What Is Gout?
About 8.3 million people in the United States suffer from gout, which is a painful type of inflammatory arthritis.
Gout is a chronic condition that doesn't usually go away on its own, but it can be managed with a proper treatment plan.
These are some of the signs and symptoms that a doctor will look for to see if what you have is gout:
- Sudden, extreme, arthritis-like joint pain
- Severe swelling, tenderness, redness, and warmth
- Pain in a single joint, most often in the big toe
- Pain that starts at night or in the early morning
- A first gout flare between ages 40 and 60 in men, or after age 60 in women
- Less often, pain in the instep, ankle, heel, knee, wrist, finger, or elbow
When people have chronic gout (gout that goes on for a long time or keeps coming back), there may be several joints involved.
There may also be symptoms showing up between attacks and lumps of uric acid crystals under the skin around affected joints.
COLCRYS (colchicine, USP) does not treat high uric acid levels (the cause of gout), and has not been shown to prevent joint deformities and tissue destruction.
Understanding the causes of gout
For many people, gout means one thing: PAIN. Some people with gout describe the pain of an attack as so excruciating that they cringe at the thought of putting
a sheet over their foot at night, never mind putting on their shoes and walking around during the day. But many people don't know what actually causes gout pain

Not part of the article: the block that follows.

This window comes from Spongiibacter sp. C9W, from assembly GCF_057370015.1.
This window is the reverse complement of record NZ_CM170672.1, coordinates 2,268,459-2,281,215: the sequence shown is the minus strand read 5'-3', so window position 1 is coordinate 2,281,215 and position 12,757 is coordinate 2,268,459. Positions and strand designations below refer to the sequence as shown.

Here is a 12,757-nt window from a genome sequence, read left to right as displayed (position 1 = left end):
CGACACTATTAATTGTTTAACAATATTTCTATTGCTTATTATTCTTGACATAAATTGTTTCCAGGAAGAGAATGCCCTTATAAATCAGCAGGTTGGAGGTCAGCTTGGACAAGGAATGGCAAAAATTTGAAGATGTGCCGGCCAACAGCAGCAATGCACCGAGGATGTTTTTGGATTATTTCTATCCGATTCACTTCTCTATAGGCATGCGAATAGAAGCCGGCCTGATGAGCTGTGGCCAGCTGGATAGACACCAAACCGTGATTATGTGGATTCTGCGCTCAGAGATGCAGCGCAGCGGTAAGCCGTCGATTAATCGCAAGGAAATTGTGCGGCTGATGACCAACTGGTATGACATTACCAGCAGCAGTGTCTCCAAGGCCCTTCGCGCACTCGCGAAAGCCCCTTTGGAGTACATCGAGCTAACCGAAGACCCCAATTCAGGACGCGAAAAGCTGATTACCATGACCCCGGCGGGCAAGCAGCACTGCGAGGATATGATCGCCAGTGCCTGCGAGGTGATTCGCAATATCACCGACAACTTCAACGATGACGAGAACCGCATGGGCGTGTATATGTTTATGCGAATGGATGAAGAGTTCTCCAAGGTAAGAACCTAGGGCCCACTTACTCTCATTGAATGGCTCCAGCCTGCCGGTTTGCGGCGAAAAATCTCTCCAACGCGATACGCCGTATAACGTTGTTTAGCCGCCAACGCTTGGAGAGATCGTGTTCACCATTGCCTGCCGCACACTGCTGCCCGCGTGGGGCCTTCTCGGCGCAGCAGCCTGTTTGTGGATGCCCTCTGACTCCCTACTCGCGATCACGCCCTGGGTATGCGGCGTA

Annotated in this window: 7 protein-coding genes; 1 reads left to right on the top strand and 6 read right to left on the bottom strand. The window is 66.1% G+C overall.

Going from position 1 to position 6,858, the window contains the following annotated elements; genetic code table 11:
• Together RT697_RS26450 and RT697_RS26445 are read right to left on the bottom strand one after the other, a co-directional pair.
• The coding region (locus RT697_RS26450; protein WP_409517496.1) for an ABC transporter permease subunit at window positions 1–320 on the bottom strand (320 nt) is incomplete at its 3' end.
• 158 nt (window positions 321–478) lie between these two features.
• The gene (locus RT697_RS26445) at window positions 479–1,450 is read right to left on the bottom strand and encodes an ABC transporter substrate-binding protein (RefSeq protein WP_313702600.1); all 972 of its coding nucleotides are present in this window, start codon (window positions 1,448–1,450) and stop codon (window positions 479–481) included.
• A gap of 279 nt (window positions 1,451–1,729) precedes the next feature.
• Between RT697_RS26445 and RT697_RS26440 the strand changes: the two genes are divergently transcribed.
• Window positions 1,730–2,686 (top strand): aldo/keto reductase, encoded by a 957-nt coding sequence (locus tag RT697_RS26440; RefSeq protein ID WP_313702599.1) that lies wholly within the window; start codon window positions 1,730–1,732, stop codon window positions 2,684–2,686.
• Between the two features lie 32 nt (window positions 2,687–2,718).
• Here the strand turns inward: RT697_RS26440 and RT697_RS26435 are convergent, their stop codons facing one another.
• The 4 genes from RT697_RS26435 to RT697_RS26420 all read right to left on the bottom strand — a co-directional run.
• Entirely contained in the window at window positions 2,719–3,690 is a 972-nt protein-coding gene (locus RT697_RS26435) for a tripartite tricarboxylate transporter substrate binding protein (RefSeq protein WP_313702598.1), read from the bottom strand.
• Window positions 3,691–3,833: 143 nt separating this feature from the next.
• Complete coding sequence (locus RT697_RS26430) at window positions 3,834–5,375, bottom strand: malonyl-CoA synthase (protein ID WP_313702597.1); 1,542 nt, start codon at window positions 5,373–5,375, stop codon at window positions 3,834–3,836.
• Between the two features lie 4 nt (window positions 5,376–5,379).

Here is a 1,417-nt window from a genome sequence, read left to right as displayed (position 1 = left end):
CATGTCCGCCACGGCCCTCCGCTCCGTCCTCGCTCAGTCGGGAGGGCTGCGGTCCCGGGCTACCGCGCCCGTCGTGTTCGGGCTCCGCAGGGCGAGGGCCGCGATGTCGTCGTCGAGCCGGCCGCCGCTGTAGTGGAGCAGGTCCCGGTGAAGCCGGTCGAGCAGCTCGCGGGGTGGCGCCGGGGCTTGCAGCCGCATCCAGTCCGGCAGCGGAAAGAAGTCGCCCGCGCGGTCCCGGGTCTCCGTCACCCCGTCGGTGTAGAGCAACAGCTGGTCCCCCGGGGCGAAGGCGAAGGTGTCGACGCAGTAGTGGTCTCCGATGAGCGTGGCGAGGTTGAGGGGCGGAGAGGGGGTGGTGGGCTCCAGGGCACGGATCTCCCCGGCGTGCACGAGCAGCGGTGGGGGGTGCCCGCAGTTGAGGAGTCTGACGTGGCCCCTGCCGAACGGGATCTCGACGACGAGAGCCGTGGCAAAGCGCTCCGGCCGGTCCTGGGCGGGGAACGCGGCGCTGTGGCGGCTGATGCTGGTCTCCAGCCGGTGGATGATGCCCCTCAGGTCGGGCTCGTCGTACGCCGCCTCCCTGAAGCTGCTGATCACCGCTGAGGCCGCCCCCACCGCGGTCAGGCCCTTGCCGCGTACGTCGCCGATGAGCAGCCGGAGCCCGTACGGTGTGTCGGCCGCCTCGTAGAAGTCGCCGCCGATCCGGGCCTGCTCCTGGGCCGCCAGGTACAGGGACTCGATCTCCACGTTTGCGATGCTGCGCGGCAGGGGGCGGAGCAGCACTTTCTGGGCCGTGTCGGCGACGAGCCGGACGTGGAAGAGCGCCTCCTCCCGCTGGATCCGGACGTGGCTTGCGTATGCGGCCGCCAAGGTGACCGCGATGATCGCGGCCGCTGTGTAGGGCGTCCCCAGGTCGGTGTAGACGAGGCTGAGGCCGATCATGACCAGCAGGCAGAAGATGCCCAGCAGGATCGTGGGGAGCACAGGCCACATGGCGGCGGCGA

in the first place.
Gout is caused by a buildup of uric acid. This uric acid buildup is also known as hyperuricemia (HI-per-yu-ri-SEEM-ee-uh), the medical name for high uric acid in
your blood. If you have gout, high uric acid can form crystals in your joints. When that happens, it can lead to inflammation that causes extremely painful and
possibly repeated gout attacks.
Gout may cause repeated flares
If you have repeat gout flares, your doctor may also advise lifestyle changes with medicine to reduce your uric acid levels. If your doctor does prescribe a medicine
to lower your uric acid levels, ask about taking COLCRYS along with it.
COLCRYS does not treat high uric acid levels (the cause of gout), and has not been shown to prevent joint deformities and tissue destruction.
For more information on how COLCRYS can help reduce gout pain and prevent painful flares, see Why Take COLCRYS?.